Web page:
The Stack Graph (Terminology)

Garden centers around the Stack Graph, which allows you to describe your whole stack in a consistent, structured way, without creating massive scripts or monolithic configuration files.

We believe your configuration should be distributed, like your stack, so your configuration files are located next to each module (such as container image, Helm chart, manifests and function). Garden scans for these configuration files, even across multiple repositories, validates them and compiles them into a graph that describes all the steps involved in building, deploying and testing your application.

Garden uses the graph to detect when modules need to be re-built or re-tested, services re-deployed etc. by comparing your current code with previously built, deployed and tested versions.

Structure and terminology

The Stack Graph is essentially an opinionated graph structure, with a handful of pre-defined entity types and verbs:

  • Project: The root of the graph. Contains one or more modules and configures providers.

  • Provider: Providers are configured at the project level. They take care of initializing deployment environments, and control what happens within each node of the graph, e.g. how modules are built, services are deployed etc. They also specify module types and how they are configured.

  • Module: A module is something you build. Each module specifies a type (e.g. container or helm) which dictates how it is configured, built, deployed etc. It can contain zero or more services, tasks and tests. It can also have build dependencies.

  • Service: A service is something you deploy. It can depend on other services, as well as tasks.

  • Task: A task is something you run and wait for to finish. It can depend on other services and tasks.

  • Test: A test is also something you run and wait for to finish, similar to tasks, but with slightly different semantics and separate commands for execution. It can depend on services and tasks (but notably services and tasks cannot depend on tests).

Each part of your stack describes itself using a simple configuration file. Garden collects all those declarations, validates, and compiles them into a DAG (a directed acyclic graph, meaning it must have no circular dependencies).

Additionally, Garden supports Workflows, which allow you to define a CI-like sequence of Garden commands and scripts to perform.

For more detail on all of the above, see the Using Garden section.

Pluggability

Importantly, what happens within each of the actions that the graph describes—building, deploying, running etc.—is completely pluggable via the providers. The Stack Graph is only opinionated in terms of flows and dependencies—what should happen when—but the how is pluggable.

All the Garden plugins are currently built-in; we will soon release a plugin SDK to allow any user to easily make their own plugins.

Versions

Garden generates a Garden version for each module, service, task and test, based on a hash of the source files and configuration involved, as well as any build and runtime dependencies. When using Garden, you'll see various instances of v-<some hash> strings scattered around logs, e.g. when building, deploying, running tests etc.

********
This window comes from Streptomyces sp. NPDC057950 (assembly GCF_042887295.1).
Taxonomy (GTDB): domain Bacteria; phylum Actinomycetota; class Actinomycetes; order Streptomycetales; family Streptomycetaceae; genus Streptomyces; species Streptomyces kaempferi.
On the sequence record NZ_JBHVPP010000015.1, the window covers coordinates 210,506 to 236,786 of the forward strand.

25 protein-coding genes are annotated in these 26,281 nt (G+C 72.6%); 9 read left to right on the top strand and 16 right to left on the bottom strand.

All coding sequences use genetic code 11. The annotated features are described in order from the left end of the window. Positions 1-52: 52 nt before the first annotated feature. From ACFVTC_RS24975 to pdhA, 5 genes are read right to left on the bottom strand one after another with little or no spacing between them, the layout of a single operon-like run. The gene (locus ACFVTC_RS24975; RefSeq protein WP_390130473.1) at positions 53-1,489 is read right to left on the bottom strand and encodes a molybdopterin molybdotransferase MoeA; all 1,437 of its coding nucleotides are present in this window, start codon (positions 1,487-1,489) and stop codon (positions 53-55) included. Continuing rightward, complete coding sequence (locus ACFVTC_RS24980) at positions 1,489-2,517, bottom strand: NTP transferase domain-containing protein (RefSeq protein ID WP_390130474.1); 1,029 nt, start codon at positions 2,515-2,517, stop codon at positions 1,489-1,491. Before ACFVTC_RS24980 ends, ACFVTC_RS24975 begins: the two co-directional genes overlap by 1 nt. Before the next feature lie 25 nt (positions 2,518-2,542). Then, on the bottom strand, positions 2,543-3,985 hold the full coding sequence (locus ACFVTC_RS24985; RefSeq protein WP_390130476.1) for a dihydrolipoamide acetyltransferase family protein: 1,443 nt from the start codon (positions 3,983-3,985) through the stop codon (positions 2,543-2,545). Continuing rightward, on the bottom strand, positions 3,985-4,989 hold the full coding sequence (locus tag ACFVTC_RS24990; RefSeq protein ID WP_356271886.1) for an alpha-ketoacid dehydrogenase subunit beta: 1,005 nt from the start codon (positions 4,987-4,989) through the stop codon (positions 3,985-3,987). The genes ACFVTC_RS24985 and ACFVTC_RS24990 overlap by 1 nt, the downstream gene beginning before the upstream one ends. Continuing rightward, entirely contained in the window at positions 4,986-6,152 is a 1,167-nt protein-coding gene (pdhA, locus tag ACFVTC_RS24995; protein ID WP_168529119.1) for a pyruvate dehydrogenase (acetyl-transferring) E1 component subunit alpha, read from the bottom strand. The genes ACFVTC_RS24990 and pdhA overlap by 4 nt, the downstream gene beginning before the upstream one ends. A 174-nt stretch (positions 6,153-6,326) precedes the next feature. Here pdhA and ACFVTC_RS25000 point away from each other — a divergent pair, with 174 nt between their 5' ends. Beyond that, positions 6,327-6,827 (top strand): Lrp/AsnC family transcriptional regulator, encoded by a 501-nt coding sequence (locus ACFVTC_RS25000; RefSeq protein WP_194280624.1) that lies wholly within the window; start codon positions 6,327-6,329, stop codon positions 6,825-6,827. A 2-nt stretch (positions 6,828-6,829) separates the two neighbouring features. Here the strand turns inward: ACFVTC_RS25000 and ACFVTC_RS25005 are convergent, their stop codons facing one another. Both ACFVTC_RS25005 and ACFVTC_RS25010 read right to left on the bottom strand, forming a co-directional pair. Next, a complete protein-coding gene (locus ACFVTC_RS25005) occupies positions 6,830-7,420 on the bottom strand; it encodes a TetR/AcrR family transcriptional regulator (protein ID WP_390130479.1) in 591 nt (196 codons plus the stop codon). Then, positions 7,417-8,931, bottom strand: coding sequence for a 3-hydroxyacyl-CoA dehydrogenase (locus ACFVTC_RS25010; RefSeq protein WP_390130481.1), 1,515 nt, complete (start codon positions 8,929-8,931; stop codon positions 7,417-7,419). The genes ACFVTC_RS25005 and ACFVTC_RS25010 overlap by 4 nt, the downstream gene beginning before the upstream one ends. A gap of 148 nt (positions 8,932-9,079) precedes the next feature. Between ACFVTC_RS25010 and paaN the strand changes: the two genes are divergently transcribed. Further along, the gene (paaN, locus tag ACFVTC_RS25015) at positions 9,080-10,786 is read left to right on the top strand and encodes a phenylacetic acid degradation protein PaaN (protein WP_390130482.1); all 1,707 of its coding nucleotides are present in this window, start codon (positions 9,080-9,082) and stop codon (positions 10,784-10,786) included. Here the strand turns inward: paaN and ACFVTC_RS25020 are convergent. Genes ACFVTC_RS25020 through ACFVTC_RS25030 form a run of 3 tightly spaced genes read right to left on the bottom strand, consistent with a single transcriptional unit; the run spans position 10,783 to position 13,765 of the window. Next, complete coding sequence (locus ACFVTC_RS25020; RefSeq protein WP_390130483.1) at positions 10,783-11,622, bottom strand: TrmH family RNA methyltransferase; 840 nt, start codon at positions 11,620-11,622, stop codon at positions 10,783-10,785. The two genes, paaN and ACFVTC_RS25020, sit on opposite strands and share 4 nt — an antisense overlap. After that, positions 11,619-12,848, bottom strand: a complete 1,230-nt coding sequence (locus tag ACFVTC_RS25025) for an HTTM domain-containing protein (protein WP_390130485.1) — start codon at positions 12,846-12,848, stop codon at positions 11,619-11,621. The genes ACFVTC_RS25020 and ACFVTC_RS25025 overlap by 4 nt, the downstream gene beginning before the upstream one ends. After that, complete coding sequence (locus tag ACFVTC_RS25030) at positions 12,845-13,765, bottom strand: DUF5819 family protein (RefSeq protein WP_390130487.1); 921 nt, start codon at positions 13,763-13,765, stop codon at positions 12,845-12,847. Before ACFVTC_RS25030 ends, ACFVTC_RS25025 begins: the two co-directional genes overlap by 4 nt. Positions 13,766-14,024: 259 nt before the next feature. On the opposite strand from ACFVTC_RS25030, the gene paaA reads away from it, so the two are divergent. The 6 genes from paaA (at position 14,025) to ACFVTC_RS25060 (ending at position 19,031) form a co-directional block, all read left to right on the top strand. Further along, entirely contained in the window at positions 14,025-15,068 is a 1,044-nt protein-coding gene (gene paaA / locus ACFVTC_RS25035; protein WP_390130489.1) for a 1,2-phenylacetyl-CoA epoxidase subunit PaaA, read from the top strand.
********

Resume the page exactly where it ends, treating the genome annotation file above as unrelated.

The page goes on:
These versions are used by Garden and the Stack Graph to work out which actions need to be performed whenever you want to build, deploy, run a workflow, test your project etc. Specifically, Garden uses these generated versions to see which builds need to be performed, whether a deployed service is up-to-date, whether a test has already been run, and so on.

Each version also factors in the versions of every dependency (both build and runtime dependencies, as is applicable for each case). This means that anytime a version of something that is depended upon changes, every dependant's version also changes.

The precise semantics that go into a Garden version vary a bit by the module type and the specific entity involved, but generally it works as follows:

  1. A module has a version that captures everything involved in a build, including hashes of source files any any specifics involved in building the image/artifact/etc, as well as the versions of any build dependencies. The module version is sometimes referred to as the build version of the module.

  2. A service has a version that factors in the module version of the module that defines it, as well as any specific configuration needed to deploy the service. This might for example include environment variables, hostnames etc. that wouldn't impact how the underlying code is built, but it does change how the service is deployed.

  3. Tests and tasks have a version that factors in the module version of the module that defines it, as well as any specific configuration needed to run the task or test.

A simple example would be a Container Module with a Dockerfile next to it, as well as any number of services, tests and tasks. The module version will reflect the source code and build arguments involved, and will be visible in the image tag. The services, tasks and tests will each have separate versions because those also factor in the service configuration, test commands, environment variables and so forth.

Next Steps

Head over to the Getting Started section to learn the basics on how to get up and running with Garden.

If you or your team has already set up a Garden project, you can also skip over to the Using Garden section, to learn more about the concepts and how to interact with Garden.